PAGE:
Now let me turn to our deployment efforts. At Quorum Health, we started the transition of work to our shared service centers on October 1. All major functions, including billing, follow-up, cash posting and customer service have now been successfully transitioned. We plan to onboard patient-facing services, along with our R1 Hub technology suite over the remainder of the fourth quarter.

We’ll also start deploying our PX platform in early 2020, which should deliver further efficiencies and improvement in patient satisfaction for Quorum. Overall, activities at Quorum were off to a strong start, and the team on the ground is starting to shift its focus to vendor rationalization and standardization of on-site processes.

At our other customers, including Ascension, Intermountain and Presence AMITA, our teams on the ground continue to do a fantastic job driving operational performance, which has in turn driven our EBITDA outperformance this year. On a consolidated basis across these customers, we have transitioned 95% of work that can be performed out of centralized locations, rationalized 84% of targeted third-party spend and implemented our R1 technology stack at 89% of customer sites.

These are encouraging stats when you consider they also include Presence and AMITA where the majority of employee transitions began in early 2019. Our disciplined deployment approach and ongoing focus on execution are the critical drivers here, and we believe the results we are generating are delivering meaningful, sustainable benefits for our customers. In closing, as we wrap up the year and look to 2020, we continue to remain very optimistic about the business. We’re seeing meaningful traction and engagement with our end markets for our end-to-end partnership models as well as for our modular offerings.

We have significant scale advantage, which is translating to strong operational execution and benefiting our customer base. With our DTO effort well underway, we are pleased to be in a position to quantify the expected financial benefit to our margin profile. And lastly, as we’ve commented before, our contracted book of business presents additional EBITDA growth beyond 2020 as we ramp up profitability to steady-state margins on our contracted book of business. With the new business we’ve signed, we expect to have just over $13 billion of NPR in the margin ramp phase exiting 2020. Now I’d like to turn the call over to Rick to review our financial results in more detail.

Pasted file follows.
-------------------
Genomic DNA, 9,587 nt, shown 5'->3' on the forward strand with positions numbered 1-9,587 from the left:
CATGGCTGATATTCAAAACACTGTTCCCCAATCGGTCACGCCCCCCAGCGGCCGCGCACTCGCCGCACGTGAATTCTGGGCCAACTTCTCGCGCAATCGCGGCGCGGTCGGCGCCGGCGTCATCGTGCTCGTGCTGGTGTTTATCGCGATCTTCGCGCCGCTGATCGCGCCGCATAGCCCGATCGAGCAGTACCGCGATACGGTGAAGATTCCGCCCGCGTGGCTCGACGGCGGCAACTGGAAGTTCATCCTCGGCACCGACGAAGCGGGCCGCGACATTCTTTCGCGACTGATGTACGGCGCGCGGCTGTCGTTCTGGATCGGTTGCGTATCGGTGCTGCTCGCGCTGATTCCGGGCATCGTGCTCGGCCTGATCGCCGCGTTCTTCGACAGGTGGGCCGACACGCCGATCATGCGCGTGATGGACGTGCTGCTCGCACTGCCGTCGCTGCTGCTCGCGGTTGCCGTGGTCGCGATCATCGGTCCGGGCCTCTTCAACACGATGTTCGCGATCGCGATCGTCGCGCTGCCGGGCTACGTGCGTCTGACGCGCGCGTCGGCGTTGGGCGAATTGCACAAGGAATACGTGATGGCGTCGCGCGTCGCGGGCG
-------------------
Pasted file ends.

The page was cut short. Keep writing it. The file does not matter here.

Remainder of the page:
Rick Evans

Thank you, Joe, and thank you all for joining us. I’d like to remind everyone that we will be referencing non-GAAP metrics on today’s call. The adjusted cost of services and adjusted SG&A numbers exclude stock-based compensation and D&A expense. Adjusted EBITDA excludes stock-based compensation expense, strategic initiatives, a portion of DTO-related expenses, severance and certain other costs.

A reconciliation of GAAP to non-GAAP financials is available in today’s earnings press release. Now turning to our Q3 results. Revenue for the quarter was $301.2 million, up $50.8 million or 20% year-over-year, driven by a $30.1 million increase in net operating fees as a result of new customers on-boarded in the last 12 months as well as organic growth across our customer base. Relative to Q2 2019, revenue was up $6.2 million driven primarily by organic growth at our customers.

From a cost standpoint, adjusted cost of services in Q3 was $227.7 million compared to $232.5 million last quarter and $206.5 million a year ago. The sequential decrease was primarily driven by productivity improvements in the delivery of our services.

Relative to Q3 of 2018, cost of services increased due to an increase in costs associated with new customers on-boarded in the last 12 months, partially offset by productivity improvements in our steady-state portfolio. Adjusted SG&A expenses in Q3 were $24.6 million, up $2.7 million sequentially, partly due to investments in corporate IT and human resources infrastructure to support our growing footprint.

On a year-over-year basis, SG&A expenses increased $1.2 million, also primarily due to investments in corporate IT and human resources infrastructure as well as sales and marketing expenses related to increased efforts to pursue new business. Adjusted EBITDA for the third quarter was $48.9 million compared to $40.6 million in the second quarter and up $28.5 million from $20.4 million a year ago. The sequential and year-over-year increases were driven by continued progression of our operating partner customers along the profitability curve, offset partly by on-boarding costs for new customers. Lastly, we incurred $7.4 million in other costs in Q3, primarily related to strategic initiatives and our digital transformation office.